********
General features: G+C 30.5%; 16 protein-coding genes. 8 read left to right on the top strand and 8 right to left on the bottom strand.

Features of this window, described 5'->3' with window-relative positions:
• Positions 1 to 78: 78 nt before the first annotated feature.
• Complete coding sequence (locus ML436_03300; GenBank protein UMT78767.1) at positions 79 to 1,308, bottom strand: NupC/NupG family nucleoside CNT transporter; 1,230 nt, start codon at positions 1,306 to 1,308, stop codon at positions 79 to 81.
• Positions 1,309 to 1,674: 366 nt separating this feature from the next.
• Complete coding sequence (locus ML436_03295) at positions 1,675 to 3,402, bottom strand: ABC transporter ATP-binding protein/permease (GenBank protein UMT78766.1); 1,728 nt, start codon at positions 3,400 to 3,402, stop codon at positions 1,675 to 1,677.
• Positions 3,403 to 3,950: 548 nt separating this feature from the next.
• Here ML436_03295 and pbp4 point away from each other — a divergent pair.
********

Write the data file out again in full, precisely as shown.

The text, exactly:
General features: G+C 30.5%; 16 protein-coding genes. 8 read left to right on the top strand and 8 right to left on the bottom strand.

Features of this window, described 5'->3' with window-relative positions:
• Positions 1 to 78: 78 nt before the first annotated feature.
• Complete coding sequence (locus ML436_03300; GenBank protein UMT78767.1) at positions 79 to 1,308, bottom strand: NupC/NupG family nucleoside CNT transporter; 1,230 nt, start codon at positions 1,306 to 1,308, stop codon at positions 79 to 81.
• Positions 1,309 to 1,674: 366 nt separating this feature from the next.
• Complete coding sequence (locus ML436_03295) at positions 1,675 to 3,402, bottom strand: ABC transporter ATP-binding protein/permease (GenBank protein UMT78766.1); 1,728 nt, start codon at positions 3,400 to 3,402, stop codon at positions 1,675 to 1,677.
• Positions 3,403 to 3,950: 548 nt separating this feature from the next.
• Here ML436_03295 and pbp4 point away from each other — a divergent pair.